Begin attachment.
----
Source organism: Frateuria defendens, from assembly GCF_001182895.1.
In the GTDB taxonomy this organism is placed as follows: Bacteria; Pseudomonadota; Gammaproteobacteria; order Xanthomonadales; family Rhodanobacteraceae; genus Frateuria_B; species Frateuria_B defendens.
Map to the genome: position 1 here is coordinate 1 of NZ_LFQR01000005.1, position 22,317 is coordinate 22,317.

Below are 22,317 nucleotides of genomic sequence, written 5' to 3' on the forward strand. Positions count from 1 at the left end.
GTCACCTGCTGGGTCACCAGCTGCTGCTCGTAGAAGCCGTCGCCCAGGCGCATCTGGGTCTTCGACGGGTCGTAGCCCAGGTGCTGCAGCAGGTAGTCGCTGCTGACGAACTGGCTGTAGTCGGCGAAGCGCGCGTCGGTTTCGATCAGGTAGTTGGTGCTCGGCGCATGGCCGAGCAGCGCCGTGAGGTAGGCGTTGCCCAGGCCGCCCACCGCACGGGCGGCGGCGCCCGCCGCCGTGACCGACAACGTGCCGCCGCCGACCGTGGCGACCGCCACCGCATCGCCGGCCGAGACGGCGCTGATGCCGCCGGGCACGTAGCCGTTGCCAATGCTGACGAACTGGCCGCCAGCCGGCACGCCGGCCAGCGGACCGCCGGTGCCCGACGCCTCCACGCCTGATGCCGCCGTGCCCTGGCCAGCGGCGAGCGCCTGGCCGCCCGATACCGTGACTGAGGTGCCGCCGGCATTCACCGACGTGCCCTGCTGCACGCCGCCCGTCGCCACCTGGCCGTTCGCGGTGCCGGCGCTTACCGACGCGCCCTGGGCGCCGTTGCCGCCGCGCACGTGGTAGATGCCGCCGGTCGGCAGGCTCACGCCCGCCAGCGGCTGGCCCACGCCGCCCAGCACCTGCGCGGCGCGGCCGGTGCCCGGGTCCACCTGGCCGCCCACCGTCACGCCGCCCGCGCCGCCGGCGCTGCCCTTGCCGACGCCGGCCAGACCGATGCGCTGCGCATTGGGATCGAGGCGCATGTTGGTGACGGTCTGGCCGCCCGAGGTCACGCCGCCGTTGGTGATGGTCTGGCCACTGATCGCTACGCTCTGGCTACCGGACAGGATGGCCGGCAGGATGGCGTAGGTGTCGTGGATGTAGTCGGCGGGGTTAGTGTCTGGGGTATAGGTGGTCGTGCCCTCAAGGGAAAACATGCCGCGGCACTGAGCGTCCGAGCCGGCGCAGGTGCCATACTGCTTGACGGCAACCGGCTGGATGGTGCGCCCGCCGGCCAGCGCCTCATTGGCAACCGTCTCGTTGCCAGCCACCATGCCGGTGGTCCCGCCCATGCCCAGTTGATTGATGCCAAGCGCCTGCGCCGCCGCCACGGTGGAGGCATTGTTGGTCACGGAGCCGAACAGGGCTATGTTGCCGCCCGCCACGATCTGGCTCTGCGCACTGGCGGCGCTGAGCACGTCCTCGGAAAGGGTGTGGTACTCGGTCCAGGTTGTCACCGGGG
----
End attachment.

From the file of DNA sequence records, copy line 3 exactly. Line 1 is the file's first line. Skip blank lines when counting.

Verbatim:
Map to the genome: position 1 here is coordinate 1 of NZ_LFQR01000005.1, position 22,317 is coordinate 22,317.